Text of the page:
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Our body does not work the same way throughout the day, but follows a roughly 24-hour cycle. This rhythm can be slightly different from person to person – but everyone has one. In addition, almost every cell in our body has an internal clock – the different cell types, such as liver, fat or blood cells, tick differently. This shows how all cells stay in sync Pharmacy magazine “Diabetes Counselor”.
A walk against rising blood sugar
Studies show that the cells of people with about Typ-2-Diabetes or severe obesity often have altered rhythms. “Then, of course, the question arises: what came first – the illness or the disturbed rhythm?”, asks Dr. Olga Ramich, head of the research group Molecular Nutritional Medicine at the German Institute for Human Nutrition Potsdam-Rehbrücke.
People with type 2 diabetes should – in addition to their adapted medication – use a sensor to measure glucose, for example on their Smartphone. In this way, those affected can track how their blood sugar is developing. If the blood sugar rises more sharply, a Stroll. Because exercise lowers blood sugar again.
Avoid late meals
Many people notice during the course of the day how their energy dwindles, often around 6 or 7 p.m battery empty – that’s completely natural, writes the “Diabetes Ratgeber”: As soon as it gets dark, the body begins to release the sleep hormone melantonin. It basically switches to stand-by: blood pressure, respiratory rate and body temperature decrease – that too metabolism. The cells no longer react as sensitively to the hormone insulin.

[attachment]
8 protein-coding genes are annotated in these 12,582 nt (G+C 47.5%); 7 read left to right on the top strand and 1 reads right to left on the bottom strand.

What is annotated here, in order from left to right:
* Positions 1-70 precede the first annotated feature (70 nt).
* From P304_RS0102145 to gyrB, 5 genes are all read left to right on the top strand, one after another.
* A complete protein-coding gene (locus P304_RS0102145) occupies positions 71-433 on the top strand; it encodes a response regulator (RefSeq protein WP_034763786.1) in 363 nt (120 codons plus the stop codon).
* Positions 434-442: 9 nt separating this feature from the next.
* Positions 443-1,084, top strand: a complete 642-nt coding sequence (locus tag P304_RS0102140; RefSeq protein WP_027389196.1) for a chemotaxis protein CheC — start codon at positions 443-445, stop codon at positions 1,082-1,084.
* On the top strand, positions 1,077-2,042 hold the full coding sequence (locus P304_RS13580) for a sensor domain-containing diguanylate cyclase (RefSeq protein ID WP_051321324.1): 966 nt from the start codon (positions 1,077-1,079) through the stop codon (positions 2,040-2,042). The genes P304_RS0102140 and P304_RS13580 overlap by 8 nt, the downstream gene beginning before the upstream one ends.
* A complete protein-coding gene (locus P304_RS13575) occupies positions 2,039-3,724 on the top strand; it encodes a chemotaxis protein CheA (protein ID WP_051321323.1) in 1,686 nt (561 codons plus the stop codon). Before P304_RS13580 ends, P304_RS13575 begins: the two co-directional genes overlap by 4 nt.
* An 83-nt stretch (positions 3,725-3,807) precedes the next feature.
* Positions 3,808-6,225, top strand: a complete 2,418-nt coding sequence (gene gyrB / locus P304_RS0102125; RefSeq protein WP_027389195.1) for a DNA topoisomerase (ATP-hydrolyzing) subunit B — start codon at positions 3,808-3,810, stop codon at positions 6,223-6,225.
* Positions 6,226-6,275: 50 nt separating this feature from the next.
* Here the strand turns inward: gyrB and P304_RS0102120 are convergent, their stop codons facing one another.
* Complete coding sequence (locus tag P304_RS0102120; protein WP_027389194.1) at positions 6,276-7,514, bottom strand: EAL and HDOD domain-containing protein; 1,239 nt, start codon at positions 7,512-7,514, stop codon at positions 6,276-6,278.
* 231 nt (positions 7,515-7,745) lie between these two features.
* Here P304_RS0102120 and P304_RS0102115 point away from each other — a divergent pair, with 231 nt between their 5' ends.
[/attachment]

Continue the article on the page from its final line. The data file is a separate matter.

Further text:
Tipp: Do your body a favor by eating just a little more in the evening. Nutritionist Ramich and her team have in Laborexperimenten discovered that insulin can change the internal clock of fat cells. “The same probably happens if we still eat late at night”says the researcher and advises: “You have to pay attention to your inner rhythms.”
This report is only free for publication if the source is cited. The pharmacy magazine “Diabetes Ratgeber” 06/2023 is currently available in most pharmacies. There is much more interesting health news at and on Facebook and Instagram.
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